Seventh-grader Wilson Zhang 1k topped the Sixth Sunflower Happy Cup Youth Go Tournament, with four wins, on June 1 in Cupertino, California. “Forty-one elementary and middle school kids gathered together on a beautiful Saturday afternoon and played four to five rounds of 19×19 games,” reports Wenguang Wang, who organized the event. “To ensure a really fun experience for every kid, players earned prize tickets after each round, and then exchanged their tickets for various fancy prizes. Each participant was also rewarded with a trophy, and at the event’s conclusion all the kids and their parents enjoyed a refreshing ice cream party.” -Paul Barchilon, E-J Youth Editor. Photo by Ming Liao. Wilson Zhang is at left, in the blue shirt
Monday June 17, 2013
The Nihon Kiin has informed Nihon Kiin America (NKA) that it intends to sell the East 52nd St building that formerly housed the New York Go Center. Nihon Ki-in CEO Mr. Hanyu will be in New York this week to discuss the matter further with Terry Benson, NKA President. “We think it’s a mistake to sell,” Benson says, “especially with New York real estate values climbing. We presented them with a detailed plan by which the building could be put back in use, pay for the cost to do so in less than three years, and be a permanent source of funds to cover its expenses and produce money to benefit American go. The plan was never given serious consideration.”
In a conference call Mr. Hanyu told NKA board members that the proceeds would be used to benefit American go. However Mr. Hanyu also said that the American community would only be “consulted” in determining how the funds would be used. The Nihon Ki-in would have the final authority. He also would not say whether the building would be offered for competitive bids in a public sale or in a private transaction like the one the Nihon Ki-in tried to close in 2011. “The Nihon Kiin has a fiduciary responsibility to make the most of Iwamoto sensei’s gift. A private sale to a friendly buyer would raise obvious suspicions. We will insist on transparency in everything to do with the building,” says Benson. “Iwamoto’s endowment to US go must benefit and be controlled by those who know how to promote go in the US. We hope the Nihon Ki-in honors Iwamoto’s intentions.”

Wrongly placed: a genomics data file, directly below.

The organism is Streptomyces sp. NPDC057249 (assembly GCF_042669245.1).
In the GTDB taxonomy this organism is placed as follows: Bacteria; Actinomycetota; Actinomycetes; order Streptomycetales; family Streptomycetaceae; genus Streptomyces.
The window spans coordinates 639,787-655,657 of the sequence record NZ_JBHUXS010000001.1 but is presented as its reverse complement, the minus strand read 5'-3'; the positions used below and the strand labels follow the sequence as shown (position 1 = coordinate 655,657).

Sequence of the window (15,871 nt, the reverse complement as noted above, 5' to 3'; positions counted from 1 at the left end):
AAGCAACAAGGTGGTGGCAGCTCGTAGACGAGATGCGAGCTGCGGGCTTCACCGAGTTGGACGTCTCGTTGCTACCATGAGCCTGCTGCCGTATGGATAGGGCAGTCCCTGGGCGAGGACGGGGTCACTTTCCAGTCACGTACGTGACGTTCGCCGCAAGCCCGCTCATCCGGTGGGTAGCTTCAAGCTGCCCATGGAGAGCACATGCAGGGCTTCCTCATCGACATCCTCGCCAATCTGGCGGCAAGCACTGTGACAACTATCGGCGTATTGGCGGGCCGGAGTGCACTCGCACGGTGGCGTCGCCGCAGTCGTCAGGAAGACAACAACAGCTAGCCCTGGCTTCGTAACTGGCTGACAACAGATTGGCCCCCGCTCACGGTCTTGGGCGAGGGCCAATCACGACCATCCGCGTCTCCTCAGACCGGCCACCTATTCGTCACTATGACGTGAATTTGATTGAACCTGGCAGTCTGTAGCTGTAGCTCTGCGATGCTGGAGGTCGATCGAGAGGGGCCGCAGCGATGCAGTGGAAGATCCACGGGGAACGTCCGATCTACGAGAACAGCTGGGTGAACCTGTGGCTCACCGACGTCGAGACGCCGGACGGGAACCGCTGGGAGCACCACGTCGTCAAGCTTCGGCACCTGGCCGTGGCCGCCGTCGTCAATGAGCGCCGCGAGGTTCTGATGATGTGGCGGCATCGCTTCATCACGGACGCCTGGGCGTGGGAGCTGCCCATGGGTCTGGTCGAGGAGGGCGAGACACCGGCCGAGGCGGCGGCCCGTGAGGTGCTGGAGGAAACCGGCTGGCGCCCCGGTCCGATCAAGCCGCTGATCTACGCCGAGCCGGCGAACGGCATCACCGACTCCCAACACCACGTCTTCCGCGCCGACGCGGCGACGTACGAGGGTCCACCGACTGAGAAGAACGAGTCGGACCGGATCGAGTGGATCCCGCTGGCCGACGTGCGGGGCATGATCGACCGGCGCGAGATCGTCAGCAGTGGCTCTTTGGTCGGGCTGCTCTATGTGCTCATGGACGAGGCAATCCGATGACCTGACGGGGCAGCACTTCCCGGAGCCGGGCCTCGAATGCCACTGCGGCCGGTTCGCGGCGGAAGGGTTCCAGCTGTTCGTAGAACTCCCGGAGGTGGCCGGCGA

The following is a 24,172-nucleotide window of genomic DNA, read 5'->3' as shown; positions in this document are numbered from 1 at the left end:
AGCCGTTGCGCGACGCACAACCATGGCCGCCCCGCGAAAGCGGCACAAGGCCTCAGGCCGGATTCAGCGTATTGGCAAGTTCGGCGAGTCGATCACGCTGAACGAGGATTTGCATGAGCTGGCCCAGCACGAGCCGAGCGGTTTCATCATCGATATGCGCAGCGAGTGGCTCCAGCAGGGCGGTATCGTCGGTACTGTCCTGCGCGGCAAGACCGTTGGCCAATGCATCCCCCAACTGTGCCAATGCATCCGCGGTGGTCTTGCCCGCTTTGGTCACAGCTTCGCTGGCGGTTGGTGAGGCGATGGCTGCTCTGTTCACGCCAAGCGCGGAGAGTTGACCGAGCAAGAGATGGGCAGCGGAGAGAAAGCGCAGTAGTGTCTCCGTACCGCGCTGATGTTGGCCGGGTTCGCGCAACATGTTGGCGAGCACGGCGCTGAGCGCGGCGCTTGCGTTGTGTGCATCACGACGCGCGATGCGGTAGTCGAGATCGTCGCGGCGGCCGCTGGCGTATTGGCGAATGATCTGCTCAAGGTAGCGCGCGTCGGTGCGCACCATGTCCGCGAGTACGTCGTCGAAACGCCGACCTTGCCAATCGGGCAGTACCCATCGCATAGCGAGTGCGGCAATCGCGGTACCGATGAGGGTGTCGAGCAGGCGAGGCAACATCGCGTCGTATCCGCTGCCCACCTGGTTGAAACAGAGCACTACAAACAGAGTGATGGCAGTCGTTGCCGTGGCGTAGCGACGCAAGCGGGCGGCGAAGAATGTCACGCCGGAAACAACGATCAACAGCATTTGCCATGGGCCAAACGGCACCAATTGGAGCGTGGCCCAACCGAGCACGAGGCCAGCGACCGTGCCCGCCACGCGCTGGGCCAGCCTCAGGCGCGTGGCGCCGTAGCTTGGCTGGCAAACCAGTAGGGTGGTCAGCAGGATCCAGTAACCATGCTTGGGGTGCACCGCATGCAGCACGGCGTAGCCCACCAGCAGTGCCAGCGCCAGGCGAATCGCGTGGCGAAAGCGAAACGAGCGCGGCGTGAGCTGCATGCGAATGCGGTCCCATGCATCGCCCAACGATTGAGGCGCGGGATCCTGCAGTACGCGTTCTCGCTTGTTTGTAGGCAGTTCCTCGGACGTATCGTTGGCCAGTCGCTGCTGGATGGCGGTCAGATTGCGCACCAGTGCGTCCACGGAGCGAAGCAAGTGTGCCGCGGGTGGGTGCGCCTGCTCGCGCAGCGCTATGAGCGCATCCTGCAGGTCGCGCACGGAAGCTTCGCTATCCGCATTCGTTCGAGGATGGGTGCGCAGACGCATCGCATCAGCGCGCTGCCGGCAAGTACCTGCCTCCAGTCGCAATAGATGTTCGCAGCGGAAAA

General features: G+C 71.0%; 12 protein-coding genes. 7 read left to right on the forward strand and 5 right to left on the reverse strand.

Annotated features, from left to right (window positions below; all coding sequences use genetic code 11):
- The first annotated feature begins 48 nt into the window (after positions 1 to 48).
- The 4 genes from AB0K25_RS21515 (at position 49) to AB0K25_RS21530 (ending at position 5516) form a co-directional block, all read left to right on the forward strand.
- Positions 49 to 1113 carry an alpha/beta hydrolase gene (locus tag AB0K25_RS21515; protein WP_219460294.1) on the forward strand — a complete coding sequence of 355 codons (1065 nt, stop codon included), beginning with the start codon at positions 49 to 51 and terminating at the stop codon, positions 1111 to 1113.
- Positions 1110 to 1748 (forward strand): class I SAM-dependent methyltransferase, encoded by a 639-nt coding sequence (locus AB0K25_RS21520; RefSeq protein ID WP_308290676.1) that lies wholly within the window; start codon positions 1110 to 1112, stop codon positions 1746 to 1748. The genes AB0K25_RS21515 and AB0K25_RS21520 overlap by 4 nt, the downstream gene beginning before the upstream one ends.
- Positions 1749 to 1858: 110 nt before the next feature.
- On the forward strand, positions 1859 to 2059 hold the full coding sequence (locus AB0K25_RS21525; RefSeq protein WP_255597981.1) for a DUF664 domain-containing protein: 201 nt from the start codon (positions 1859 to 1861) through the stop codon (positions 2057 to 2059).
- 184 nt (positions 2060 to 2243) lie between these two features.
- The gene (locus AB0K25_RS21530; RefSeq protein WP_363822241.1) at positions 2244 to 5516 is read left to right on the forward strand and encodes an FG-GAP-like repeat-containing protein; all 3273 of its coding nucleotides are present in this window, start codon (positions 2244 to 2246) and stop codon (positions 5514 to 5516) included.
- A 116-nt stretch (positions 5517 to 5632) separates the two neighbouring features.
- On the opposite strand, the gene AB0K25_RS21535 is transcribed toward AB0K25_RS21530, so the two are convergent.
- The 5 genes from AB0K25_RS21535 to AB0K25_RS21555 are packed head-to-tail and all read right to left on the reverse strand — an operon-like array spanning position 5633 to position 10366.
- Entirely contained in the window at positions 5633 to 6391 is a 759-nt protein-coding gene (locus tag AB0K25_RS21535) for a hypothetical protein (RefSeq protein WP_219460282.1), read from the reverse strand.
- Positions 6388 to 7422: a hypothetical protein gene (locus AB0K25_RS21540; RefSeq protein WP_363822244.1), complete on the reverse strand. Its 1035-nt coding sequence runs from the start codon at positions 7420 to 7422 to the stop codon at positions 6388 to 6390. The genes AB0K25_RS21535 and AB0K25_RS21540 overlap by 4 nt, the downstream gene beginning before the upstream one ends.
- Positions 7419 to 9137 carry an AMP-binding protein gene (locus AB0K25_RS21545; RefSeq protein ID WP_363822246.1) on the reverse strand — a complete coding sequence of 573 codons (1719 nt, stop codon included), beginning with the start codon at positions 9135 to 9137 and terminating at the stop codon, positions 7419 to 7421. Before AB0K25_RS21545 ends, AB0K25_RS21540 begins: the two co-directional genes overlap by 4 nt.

- photo: Andy Liu giving a lesson at the NYGC; photo by Roy Laird
The Power Report: China Dominates 18th LG Cup; Catching Up On “Go Go Japan”; 4th Asian Indoor & Martial Arts Games to Include Go
Monday June 17, 2013
by John Power, Japan Correspondent for the American Go E-Journal
China Dominates 18th LG Cup: The opening rounds of this Korean-sponsored international tournament were held in the city of Kangnung (also written Gangneung) in Korea on June 10 & 12. An excellent report has already been presented (Korea Knocked Out In LG Cup Stunner; Japan Fights On 6/13), so this report will fill in some some details.
The main news is undoubtedly the great success of the new young generation of Chinese players, who took six of the quarterfinal places. However, Japan also made a good start: with just four seeded players taking part (it failed to win any seats in the qualifying tournament), it secured two quarterfinal places, its best result for some years. Also, although he was eliminated in the 2nd round, Kono Rin 9P scored an excellent win in the first round, beating the player who recently won the Ing Cup, Fan Tingyu 9P of China.
The interesting point about the Chinese success is that the main contribution
is not being made by its senior players, such as Gu Li 9P, but by players in their teens and early 20s (I include ages below for the Chinese players to demonstrate this). It really does seem that by your late 20s you are past your peak in China and also in international go. This is also borne out by the early elimination of such great Korean players as the two Yis, Ch’ang-ho and Se-tol, Pak Yeong-hun, Pak Cheong-hwan, and others; these are names to conjure with, but they don’t overawe the Chinese youngsters. Japan operates by different rules, of course; apart from Iyama, its top players are in their thirties.
Full results for the opening rounds: